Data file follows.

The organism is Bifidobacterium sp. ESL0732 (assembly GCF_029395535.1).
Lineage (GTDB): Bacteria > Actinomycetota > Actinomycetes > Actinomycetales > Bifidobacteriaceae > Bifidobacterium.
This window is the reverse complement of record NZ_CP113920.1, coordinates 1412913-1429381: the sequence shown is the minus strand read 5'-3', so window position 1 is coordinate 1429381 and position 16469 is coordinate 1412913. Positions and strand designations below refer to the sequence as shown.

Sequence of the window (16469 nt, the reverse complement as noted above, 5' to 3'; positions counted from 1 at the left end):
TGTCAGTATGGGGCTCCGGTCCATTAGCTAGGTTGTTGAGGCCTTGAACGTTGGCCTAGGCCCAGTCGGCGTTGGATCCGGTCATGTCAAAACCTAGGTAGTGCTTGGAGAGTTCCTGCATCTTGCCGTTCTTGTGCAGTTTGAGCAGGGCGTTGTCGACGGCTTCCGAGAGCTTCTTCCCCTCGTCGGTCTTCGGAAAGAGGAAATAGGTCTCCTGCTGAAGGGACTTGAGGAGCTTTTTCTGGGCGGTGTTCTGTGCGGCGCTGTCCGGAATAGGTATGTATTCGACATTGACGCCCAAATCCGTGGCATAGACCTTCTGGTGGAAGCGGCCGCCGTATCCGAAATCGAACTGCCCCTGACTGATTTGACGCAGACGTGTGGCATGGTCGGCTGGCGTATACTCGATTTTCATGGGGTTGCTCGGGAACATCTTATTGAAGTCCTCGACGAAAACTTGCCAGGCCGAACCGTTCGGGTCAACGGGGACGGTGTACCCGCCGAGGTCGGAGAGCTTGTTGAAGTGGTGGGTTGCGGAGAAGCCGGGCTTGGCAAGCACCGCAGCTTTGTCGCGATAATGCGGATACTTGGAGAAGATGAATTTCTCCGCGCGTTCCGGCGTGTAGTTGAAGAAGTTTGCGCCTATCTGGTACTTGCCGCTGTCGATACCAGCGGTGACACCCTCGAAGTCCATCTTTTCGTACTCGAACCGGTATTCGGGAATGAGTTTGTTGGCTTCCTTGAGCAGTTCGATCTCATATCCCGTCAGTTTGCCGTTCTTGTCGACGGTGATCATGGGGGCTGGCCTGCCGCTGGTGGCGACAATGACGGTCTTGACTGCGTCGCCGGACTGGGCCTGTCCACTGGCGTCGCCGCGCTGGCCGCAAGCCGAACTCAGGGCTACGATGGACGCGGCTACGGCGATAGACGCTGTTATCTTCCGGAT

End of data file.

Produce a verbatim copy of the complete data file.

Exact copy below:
The organism is Bifidobacterium sp. ESL0732 (assembly GCF_029395535.1).
Lineage (GTDB): Bacteria > Actinomycetota > Actinomycetes > Actinomycetales > Bifidobacteriaceae > Bifidobacterium.
This window is the reverse complement of record NZ_CP113920.1, coordinates 1412913-1429381: the sequence shown is the minus strand read 5'-3', so window position 1 is coordinate 1429381 and position 16469 is coordinate 1412913. Positions and strand designations below refer to the sequence as shown.

Sequence of the window (16469 nt, the reverse complement as noted above, 5' to 3'; positions counted from 1 at the left end):
TGTCAGTATGGGGCTCCGGTCCATTAGCTAGGTTGTTGAGGCCTTGAACGTTGGCCTAGGCCCAGTCGGCGTTGGATCCGGTCATGTCAAAACCTAGGTAGTGCTTGGAGAGTTCCTGCATCTTGCCGTTCTTGTGCAGTTTGAGCAGGGCGTTGTCGACGGCTTCCGAGAGCTTCTTCCCCTCGTCGGTCTTCGGAAAGAGGAAATAGGTCTCCTGCTGAAGGGACTTGAGGAGCTTTTTCTGGGCGGTGTTCTGTGCGGCGCTGTCCGGAATAGGTATGTATTCGACATTGACGCCCAAATCCGTGGCATAGACCTTCTGGTGGAAGCGGCCGCCGTATCCGAAATCGAACTGCCCCTGACTGATTTGACGCAGACGTGTGGCATGGTCGGCTGGCGTATACTCGATTTTCATGGGGTTGCTCGGGAACATCTTATTGAAGTCCTCGACGAAAACTTGCCAGGCCGAACCGTTCGGGTCAACGGGGACGGTGTACCCGCCGAGGTCGGAGAGCTTGTTGAAGTGGTGGGTTGCGGAGAAGCCGGGCTTGGCAAGCACCGCAGCTTTGTCGCGATAATGCGGATACTTGGAGAAGATGAATTTCTCCGCGCGTTCCGGCGTGTAGTTGAAGAAGTTTGCGCCTATCTGGTACTTGCCGCTGTCGATACCAGCGGTGACACCCTCGAAGTCCATCTTTTCGTACTCGAACCGGTATTCGGGAATGAGTTTGTTGGCTTCCTTGAGCAGTTCGATCTCATATCCCGTCAGTTTGCCGTTCTTGTCGACGGTGATCATGGGGGCTGGCCTGCCGCTGGTGGCGACAATGACGGTCTTGACTGCGTCGCCGGACTGGGCCTGTCCACTGGCGTCGCCGCGCTGGCCGCAAGCCGAACTCAGGGCTACGATGGACGCGGCTACGGCGATAGACGCTGTTATCTTCCGGAT